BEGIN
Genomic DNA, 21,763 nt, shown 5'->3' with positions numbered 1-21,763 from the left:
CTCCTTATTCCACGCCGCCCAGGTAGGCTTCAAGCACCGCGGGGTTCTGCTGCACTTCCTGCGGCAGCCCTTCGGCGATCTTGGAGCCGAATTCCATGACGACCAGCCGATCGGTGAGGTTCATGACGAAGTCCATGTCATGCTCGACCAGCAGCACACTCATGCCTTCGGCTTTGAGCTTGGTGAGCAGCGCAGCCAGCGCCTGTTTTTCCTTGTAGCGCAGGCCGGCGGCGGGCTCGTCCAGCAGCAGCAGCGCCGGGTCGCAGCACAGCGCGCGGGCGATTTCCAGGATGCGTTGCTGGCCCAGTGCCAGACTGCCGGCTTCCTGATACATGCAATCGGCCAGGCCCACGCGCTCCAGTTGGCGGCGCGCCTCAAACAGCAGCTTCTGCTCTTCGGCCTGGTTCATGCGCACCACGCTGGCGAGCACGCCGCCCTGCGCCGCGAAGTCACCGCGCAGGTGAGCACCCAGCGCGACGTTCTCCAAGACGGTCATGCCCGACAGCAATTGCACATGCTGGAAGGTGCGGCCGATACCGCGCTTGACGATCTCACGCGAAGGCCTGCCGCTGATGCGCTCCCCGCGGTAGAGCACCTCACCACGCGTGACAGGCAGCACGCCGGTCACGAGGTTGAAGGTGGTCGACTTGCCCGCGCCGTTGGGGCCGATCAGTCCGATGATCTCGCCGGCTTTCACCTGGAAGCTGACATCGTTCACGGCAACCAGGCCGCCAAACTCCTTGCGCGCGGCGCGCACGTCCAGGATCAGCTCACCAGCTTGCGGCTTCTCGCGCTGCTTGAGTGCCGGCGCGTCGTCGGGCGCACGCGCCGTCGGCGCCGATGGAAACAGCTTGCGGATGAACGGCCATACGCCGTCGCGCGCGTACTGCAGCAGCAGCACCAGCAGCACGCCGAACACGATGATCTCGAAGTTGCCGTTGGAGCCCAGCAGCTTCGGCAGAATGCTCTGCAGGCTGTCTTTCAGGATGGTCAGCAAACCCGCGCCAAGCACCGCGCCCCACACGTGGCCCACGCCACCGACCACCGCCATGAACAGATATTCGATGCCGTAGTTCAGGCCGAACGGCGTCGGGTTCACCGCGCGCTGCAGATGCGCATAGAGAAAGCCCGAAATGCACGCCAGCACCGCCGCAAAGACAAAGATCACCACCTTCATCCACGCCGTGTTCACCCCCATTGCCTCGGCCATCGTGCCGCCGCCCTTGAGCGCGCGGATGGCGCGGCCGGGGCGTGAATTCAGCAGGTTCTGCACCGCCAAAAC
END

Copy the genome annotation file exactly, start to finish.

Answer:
Genomic DNA, 21,763 nt, shown 5'->3' with positions numbered 1-21,763 from the left:
CTCCTTATTCCACGCCGCCCAGGTAGGCTTCAAGCACCGCGGGGTTCTGCTGCACTTCCTGCGGCAGCCCTTCGGCGATCTTGGAGCCGAATTCCATGACGACCAGCCGATCGGTGAGGTTCATGACGAAGTCCATGTCATGCTCGACCAGCAGCACACTCATGCCTTCGGCTTTGAGCTTGGTGAGCAGCGCAGCCAGCGCCTGTTTTTCCTTGTAGCGCAGGCCGGCGGCGGGCTCGTCCAGCAGCAGCAGCGCCGGGTCGCAGCACAGCGCGCGGGCGATTTCCAGGATGCGTTGCTGGCCCAGTGCCAGACTGCCGGCTTCCTGATACATGCAATCGGCCAGGCCCACGCGCTCCAGTTGGCGGCGCGCCTCAAACAGCAGCTTCTGCTCTTCGGCCTGGTTCATGCGCACCACGCTGGCGAGCACGCCGCCCTGCGCCGCGAAGTCACCGCGCAGGTGAGCACCCAGCGCGACGTTCTCCAAGACGGTCATGCCCGACAGCAATTGCACATGCTGGAAGGTGCGGCCGATACCGCGCTTGACGATCTCACGCGAAGGCCTGCCGCTGATGCGCTCCCCGCGGTAGAGCACCTCACCACGCGTGACAGGCAGCACGCCGGTCACGAGGTTGAAGGTGGTCGACTTGCCCGCGCCGTTGGGGCCGATCAGTCCGATGATCTCGCCGGCTTTCACCTGGAAGCTGACATCGTTCACGGCAACCAGGCCGCCAAACTCCTTGCGCGCGGCGCGCACGTCCAGGATCAGCTCACCAGCTTGCGGCTTCTCGCGCTGCTTGAGTGCCGGCGCGTCGTCGGGCGCACGCGCCGTCGGCGCCGATGGAAACAGCTTGCGGATGAACGGCCATACGCCGTCGCGCGCGTACTGCAGCAGCAGCACCAGCAGCACGCCGAACACGATGATCTCGAAGTTGCCGTTGGAGCCCAGCAGCTTCGGCAGAATGCTCTGCAGGCTGTCTTTCAGGATGGTCAGCAAACCCGCGCCAAGCACCGCGCCCCACACGTGGCCCACGCCACCGACCACCGCCATGAACAGATATTCGATGCCGTAGTTCAGGCCGAACGGCGTCGGGTTCACCGCGCGCTGCAGATGCGCATAGAGAAAGCCCGAAATGCACGCCAGCACCGCCGCAAAGACAAAGATCACCACCTTCATCCACGCCGTGTTCACCCCCATTGCCTCGGCCATCGTGCCGCCGCCCTTGAGCGCGCGGATGGCGCGGCCGGGGCGTGAATTCAGCAGGTTCTGCACCGCCAAAAC